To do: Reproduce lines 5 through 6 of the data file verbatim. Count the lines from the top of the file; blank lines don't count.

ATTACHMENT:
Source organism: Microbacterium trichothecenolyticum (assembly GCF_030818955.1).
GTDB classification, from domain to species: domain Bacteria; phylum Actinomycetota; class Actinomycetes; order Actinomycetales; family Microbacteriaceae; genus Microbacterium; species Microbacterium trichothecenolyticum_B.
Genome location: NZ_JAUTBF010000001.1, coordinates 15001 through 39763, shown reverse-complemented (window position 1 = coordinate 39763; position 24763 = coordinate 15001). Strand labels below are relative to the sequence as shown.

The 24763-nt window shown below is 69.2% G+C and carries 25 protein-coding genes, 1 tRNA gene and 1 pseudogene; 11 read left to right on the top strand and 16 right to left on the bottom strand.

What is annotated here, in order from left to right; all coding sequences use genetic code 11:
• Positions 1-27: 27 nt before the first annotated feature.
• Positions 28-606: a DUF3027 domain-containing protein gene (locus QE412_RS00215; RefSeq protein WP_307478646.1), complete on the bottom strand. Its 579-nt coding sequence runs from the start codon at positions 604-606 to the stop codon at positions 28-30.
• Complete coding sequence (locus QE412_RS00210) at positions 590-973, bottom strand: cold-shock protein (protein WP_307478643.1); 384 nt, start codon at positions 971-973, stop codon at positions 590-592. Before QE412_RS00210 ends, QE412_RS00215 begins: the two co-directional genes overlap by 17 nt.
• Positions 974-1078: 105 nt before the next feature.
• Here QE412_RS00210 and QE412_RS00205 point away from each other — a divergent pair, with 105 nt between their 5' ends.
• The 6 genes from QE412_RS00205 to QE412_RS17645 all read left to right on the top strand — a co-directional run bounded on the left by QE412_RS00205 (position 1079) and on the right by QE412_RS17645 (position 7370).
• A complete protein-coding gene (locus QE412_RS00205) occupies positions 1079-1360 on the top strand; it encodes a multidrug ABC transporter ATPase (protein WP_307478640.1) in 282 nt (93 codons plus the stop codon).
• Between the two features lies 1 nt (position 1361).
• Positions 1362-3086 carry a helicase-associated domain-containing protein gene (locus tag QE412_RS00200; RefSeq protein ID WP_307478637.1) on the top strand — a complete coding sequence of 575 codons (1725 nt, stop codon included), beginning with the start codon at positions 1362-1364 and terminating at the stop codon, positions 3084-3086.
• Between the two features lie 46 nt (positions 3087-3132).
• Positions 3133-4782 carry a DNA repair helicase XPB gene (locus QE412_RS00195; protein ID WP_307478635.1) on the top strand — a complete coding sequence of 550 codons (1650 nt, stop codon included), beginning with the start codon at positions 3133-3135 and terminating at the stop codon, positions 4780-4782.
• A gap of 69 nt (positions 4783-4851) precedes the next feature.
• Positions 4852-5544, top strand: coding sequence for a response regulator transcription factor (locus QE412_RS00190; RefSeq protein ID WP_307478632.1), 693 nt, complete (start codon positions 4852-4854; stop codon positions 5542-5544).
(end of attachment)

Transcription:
What is annotated here, in order from left to right; all coding sequences use genetic code 11:
• Positions 1-27: 27 nt before the first annotated feature.